As I made myself comfy on the bus on the way to work two weeks ago I got a worried email from my father, checking that I was alright. I looked around at my fellow commuters, who were reading the paper or twiddling on their phones without any sign of panic. There had been a shooting in my city and it had reached the news in Australia, but had somehow bypassed the front pages of the morning papers.
I happened to be teaching that morning, and brought up the subject with my students as they filed in.
‘We’re on the news in Australia? Really?’ Exclaimed someone in surprise.
‘Another shooting? I wonder why that one made the news.’ Commented another, blase.
‘It was gangs wasn’t it? I know someone who was shot. It’s all about drugs, you just have to know where to avoid.’ Someone else added confidently.
‘It only happens in those areas, we’re fine here.’ Concluded another of the students, as she sipped her coffee and gestured vaguely over the river.
Just another gang shooting, it seemed. The lid seemed mentally fixed on the topic, as if this neatly packaged the incident away. A look through reports of other incidents in the last few years revealed that the student’s comments were broadly true. Shootings were common and they did seem to happen repeatedly in the same areas. Areas removed from the centre of town by barriers of water, other suburbs and apparently of the mind. Not in my backyard.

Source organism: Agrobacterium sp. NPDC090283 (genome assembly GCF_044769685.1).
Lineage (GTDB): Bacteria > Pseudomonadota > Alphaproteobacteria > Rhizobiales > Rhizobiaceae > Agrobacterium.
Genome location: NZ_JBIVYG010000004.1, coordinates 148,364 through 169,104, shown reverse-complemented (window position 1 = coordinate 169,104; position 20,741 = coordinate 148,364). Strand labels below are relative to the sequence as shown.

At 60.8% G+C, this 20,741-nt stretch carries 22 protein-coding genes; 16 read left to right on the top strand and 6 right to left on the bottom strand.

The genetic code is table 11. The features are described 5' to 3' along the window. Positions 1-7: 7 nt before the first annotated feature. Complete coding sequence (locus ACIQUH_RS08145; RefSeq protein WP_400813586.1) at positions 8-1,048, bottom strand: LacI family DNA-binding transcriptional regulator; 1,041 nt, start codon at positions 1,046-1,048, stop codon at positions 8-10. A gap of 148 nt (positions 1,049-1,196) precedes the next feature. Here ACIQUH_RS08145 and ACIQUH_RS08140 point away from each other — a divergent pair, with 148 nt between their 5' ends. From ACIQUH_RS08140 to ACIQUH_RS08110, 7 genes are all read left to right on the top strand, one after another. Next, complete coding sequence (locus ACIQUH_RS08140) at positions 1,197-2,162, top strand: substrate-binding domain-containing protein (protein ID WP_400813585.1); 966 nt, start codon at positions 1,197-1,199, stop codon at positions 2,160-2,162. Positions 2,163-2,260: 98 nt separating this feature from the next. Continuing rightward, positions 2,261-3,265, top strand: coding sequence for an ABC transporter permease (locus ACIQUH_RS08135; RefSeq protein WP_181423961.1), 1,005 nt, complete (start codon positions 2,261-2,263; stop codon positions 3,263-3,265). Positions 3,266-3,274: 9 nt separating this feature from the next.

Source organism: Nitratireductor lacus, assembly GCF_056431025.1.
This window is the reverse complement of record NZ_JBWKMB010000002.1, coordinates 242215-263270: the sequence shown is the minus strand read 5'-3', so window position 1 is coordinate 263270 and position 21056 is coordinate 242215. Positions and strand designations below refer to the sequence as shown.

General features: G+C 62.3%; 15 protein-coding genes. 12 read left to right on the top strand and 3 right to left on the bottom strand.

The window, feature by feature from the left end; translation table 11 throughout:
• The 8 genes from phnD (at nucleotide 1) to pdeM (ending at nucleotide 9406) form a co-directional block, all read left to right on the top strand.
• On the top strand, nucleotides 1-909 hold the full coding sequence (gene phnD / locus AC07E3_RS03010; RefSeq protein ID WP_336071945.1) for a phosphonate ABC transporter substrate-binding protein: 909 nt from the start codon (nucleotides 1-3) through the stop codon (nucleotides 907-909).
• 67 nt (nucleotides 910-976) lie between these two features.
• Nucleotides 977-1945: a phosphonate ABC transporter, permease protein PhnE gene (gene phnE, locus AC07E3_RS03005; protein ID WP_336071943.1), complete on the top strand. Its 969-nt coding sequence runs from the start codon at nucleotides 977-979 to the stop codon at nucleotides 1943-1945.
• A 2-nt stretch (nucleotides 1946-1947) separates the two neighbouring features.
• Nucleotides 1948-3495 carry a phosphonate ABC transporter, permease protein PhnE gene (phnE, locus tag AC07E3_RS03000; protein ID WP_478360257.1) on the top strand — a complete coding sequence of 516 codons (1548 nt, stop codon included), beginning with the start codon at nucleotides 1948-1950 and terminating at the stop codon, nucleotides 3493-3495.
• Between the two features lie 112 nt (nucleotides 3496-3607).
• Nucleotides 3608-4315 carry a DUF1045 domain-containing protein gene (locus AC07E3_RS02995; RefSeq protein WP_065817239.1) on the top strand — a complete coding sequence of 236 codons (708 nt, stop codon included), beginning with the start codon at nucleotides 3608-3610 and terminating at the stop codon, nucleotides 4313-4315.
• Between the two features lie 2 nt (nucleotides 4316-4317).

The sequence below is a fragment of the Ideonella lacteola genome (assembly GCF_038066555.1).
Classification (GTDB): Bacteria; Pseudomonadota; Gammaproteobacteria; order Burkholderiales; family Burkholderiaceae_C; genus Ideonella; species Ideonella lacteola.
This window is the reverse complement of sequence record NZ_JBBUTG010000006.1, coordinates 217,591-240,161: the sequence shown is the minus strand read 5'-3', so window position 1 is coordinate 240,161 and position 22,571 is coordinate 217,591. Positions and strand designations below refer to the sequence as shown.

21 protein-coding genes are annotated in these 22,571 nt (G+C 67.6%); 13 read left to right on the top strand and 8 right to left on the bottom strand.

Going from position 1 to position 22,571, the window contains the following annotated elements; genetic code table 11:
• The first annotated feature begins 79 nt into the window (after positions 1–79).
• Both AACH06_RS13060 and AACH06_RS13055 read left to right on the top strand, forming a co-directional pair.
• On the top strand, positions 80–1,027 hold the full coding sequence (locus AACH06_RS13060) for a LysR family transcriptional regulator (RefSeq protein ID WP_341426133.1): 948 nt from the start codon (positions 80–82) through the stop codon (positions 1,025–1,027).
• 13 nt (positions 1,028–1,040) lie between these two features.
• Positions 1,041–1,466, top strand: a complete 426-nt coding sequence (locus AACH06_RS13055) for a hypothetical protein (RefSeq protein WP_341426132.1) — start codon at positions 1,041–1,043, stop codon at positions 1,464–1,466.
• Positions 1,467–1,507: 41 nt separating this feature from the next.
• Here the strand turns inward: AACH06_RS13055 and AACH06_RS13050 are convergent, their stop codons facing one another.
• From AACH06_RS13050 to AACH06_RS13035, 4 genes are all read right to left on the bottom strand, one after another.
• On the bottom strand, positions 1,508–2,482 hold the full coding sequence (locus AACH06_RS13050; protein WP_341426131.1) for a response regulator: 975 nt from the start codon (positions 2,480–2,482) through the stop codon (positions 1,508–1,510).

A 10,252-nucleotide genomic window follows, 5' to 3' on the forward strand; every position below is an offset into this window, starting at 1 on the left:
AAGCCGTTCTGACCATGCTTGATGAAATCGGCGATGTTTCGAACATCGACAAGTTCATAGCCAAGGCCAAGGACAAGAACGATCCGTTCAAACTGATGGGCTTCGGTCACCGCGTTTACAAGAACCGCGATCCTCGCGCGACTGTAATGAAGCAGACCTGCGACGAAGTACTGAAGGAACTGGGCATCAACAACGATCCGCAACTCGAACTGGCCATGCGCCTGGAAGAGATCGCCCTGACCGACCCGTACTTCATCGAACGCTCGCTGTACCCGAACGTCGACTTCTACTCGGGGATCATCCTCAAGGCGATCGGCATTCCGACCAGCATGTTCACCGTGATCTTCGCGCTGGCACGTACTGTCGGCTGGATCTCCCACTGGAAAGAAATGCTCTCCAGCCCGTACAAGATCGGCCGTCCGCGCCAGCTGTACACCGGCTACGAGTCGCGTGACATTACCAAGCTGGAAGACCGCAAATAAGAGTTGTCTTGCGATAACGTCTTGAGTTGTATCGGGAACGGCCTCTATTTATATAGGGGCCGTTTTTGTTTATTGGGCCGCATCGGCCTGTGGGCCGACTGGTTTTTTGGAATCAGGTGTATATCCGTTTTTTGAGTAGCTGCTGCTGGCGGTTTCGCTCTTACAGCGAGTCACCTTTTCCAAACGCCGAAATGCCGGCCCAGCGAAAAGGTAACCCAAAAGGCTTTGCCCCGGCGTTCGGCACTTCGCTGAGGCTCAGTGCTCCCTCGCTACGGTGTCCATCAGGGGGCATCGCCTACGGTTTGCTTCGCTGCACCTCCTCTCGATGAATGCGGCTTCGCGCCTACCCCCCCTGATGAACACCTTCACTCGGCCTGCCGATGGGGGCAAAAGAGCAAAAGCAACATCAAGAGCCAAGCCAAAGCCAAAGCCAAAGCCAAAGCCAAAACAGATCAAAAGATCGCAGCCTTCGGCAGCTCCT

I recalled a few weeks earlier hearing about a shooting outside a pizza shop in a suburb where I regularly drink. A local who is a friend seemed surprised that it happened in her local suburb, it being a nice neighbourhood and according to a documentary about Swedish accents, the ‘Montmartre of Gothenburg’. How could that happen here?
The week after the shooting I spoke to another of my students, and she also dismissed it as happening somewhere else. In a dissonant sort of way, the incident was both unimportant because it happened so often and because it happened outside the scope of her neighbourhood. The unspoken line was that it happened in low socio-economic suburbs, where there is usually lower education standards, higher unemployment and a greater percentage of people born in other countries. This mess of assumptions and indifference played alongside an incident just the previous day in which a man had shot his ex-partner. It had happened within 200 metres of my student’s school. This time there was no connection to gangs, rather a private disagreement. She shrugged when I asked if she was ok. Nothing to do with us.
As someone who is still an outsider in many ways, there are nuances that I miss and suppositions that I throw about the place. This I hope excuses me of offenses I may have cast in the faces of locals and aspersions I have thrown upon my adopted home. It seems to me though that you can’t find answers to questions if you don’t ask, or at least send questions into the ether.